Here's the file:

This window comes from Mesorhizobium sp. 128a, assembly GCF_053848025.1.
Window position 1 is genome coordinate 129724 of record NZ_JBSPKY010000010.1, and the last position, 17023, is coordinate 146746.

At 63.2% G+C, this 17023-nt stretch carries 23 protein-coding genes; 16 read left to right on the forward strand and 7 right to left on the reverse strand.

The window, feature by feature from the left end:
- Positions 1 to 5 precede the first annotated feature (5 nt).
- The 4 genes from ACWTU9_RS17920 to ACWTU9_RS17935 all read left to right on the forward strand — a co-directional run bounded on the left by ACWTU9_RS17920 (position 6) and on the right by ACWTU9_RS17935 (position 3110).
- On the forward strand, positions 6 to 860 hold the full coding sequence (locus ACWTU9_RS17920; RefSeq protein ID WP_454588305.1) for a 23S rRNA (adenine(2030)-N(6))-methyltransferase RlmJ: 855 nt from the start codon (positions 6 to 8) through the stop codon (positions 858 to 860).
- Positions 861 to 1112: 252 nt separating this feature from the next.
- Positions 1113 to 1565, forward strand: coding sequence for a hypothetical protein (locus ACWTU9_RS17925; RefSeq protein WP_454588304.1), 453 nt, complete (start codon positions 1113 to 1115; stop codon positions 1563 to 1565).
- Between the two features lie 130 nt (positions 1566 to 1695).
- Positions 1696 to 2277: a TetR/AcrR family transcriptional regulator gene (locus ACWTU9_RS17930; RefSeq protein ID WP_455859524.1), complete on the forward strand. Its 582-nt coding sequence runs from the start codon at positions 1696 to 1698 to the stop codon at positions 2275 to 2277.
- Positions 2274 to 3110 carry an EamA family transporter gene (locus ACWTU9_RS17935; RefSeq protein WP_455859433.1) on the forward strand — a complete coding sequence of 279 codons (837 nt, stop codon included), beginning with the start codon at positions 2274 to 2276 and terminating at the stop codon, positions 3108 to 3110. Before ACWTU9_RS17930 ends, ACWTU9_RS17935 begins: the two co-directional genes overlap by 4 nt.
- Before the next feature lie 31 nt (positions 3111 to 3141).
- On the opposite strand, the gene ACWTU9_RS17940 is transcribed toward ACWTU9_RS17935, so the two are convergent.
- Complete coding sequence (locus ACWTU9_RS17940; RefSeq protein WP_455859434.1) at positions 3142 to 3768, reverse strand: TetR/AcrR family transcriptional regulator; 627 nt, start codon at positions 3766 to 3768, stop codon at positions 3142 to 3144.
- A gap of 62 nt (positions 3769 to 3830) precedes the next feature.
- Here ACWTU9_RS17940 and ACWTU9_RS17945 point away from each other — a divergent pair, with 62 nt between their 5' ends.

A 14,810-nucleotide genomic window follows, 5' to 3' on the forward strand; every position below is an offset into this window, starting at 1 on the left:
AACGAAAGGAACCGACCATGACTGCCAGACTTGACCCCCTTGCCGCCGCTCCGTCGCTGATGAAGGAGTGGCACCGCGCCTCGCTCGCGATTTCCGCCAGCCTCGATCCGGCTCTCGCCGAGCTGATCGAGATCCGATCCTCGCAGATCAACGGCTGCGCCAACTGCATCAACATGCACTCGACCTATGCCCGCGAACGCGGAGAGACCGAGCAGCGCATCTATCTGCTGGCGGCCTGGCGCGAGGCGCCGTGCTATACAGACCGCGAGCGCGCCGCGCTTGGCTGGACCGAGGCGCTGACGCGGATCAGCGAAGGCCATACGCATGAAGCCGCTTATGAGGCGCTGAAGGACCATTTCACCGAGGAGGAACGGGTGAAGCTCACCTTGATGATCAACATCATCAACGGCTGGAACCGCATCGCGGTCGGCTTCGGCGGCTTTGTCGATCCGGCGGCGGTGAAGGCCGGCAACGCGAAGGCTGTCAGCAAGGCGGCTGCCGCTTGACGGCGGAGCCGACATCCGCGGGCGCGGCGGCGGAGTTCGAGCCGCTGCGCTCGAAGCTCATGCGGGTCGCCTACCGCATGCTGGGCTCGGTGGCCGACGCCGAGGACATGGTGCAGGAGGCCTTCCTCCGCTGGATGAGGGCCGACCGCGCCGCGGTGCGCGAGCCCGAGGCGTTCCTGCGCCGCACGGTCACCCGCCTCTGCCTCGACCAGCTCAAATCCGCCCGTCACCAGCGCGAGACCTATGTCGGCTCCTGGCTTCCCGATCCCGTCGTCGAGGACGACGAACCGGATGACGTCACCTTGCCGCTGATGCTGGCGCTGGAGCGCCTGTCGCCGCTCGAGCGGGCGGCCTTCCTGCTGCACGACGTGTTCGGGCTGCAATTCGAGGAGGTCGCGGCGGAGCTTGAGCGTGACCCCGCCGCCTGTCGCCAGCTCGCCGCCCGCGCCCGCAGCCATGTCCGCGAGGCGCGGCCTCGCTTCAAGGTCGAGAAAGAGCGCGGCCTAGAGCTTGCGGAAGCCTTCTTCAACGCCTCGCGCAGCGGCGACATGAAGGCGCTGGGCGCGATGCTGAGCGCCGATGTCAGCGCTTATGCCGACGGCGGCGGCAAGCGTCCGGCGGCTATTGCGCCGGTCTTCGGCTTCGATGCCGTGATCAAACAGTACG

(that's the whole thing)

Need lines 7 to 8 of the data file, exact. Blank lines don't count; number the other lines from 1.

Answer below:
- On the forward strand, positions 6 to 860 hold the full coding sequence (locus ACWTU9_RS17920; RefSeq protein ID WP_454588305.1) for a 23S rRNA (adenine(2030)-N(6))-methyltransferase RlmJ: 855 nt from the start codon (positions 6 to 8) through the stop codon (positions 858 to 860).
- Positions 861 to 1112: 252 nt separating this feature from the next.